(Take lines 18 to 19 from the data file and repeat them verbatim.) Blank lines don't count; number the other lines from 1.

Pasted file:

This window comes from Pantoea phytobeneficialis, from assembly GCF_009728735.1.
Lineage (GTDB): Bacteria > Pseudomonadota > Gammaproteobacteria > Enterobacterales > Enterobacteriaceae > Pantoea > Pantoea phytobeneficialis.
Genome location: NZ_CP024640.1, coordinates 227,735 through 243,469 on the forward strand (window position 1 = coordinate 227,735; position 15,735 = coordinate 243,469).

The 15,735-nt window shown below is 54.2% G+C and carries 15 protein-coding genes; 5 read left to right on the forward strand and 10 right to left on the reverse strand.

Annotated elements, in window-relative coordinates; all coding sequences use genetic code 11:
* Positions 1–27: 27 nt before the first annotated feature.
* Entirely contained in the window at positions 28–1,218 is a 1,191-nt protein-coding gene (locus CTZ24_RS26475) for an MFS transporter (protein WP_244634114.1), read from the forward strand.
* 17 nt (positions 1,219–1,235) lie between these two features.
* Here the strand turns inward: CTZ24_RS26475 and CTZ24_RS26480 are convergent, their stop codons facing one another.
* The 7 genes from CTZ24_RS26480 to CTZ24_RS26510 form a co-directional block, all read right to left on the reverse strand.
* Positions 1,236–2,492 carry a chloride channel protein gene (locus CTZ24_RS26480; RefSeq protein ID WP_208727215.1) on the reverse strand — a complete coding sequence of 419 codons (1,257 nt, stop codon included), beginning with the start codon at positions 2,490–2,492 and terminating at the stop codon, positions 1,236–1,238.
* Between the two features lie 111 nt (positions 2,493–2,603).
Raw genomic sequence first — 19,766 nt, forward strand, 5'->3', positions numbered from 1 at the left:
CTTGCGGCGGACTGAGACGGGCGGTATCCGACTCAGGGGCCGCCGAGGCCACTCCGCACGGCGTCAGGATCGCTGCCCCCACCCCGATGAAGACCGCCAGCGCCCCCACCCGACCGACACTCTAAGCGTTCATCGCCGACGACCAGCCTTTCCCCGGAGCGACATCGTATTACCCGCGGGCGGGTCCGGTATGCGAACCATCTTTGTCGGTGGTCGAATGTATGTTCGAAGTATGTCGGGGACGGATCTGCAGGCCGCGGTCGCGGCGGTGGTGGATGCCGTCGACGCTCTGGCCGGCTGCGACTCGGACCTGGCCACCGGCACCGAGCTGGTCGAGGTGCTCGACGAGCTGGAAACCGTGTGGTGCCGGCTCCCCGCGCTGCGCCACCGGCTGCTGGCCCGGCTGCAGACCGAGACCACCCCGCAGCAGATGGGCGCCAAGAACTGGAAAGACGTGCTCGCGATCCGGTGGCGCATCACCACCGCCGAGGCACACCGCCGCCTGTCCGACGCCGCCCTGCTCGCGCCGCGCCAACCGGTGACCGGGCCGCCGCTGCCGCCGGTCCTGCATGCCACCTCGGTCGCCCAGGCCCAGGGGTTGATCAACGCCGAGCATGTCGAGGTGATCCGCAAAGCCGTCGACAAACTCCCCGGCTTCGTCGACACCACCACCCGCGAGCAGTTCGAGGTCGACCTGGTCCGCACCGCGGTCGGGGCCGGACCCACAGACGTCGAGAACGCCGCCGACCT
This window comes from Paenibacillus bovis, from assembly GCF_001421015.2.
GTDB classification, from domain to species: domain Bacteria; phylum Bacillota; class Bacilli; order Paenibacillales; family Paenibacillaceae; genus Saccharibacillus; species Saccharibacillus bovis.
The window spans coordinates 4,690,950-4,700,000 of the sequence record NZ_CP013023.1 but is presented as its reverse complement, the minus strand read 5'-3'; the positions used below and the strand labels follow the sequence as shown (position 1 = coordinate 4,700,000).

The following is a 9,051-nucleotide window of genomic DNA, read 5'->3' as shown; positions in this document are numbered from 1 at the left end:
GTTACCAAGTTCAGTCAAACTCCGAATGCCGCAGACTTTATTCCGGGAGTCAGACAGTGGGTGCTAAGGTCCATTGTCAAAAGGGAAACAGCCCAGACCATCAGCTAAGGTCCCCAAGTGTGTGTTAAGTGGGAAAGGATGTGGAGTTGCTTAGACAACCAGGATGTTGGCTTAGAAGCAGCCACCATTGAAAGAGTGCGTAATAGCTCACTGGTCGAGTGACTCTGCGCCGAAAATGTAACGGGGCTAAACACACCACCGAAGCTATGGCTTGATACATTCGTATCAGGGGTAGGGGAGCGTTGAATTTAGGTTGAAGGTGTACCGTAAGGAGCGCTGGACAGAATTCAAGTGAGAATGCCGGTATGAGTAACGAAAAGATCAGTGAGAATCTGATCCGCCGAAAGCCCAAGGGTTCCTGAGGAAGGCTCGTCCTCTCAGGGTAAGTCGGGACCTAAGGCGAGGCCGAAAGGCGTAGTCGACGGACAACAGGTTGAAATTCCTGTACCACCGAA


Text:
The following is a 9,051-nucleotide window of genomic DNA, read 5'->3' as shown; positions in this document are numbered from 1 at the left end:
GTTACCAAGTTCAGTCAAACTCCGAATGCCGCAGACTTTATTCCGGGAGTCAGACAGTGGGTGCTAAGGTCCATTGTCAAAAGGGAAACAGCCCAGACCATCAGCTAAGGTCCCCAAGTGTGTGTTAAGTGGGAAAGGATGTGGAGTTGCTTAGACAACCAGGATGTTGGCTTAGAAGCAGCCACCATTGAAAGAGTGCGTAATAGCTCACTGGTCGAGTGACTCTGCGCCGAAAATGTAACGGGGCTAAACACACCACCGAAGCTATGGCTTGATACATTCGTATCAGGGGTAGGGGAGCGTTGAATTTAGGTTGAAGGTGTACCGTAAGGAGCGCTGGACAGAATTCAAGTGAGAATGCCGGTATGAGTAACGAAAAGATCAGTGAGAATCTGATCCGCCGAAAGCCCAAGGGTTCCTGAGGAAGGCTCGTCCTCTCAGGGTAAGTCGGGACCTAAGGCGAGGCCGAAAGGCGTAGTCGACGGACAACAGGTTGAAATTCCTGTACCACCGAA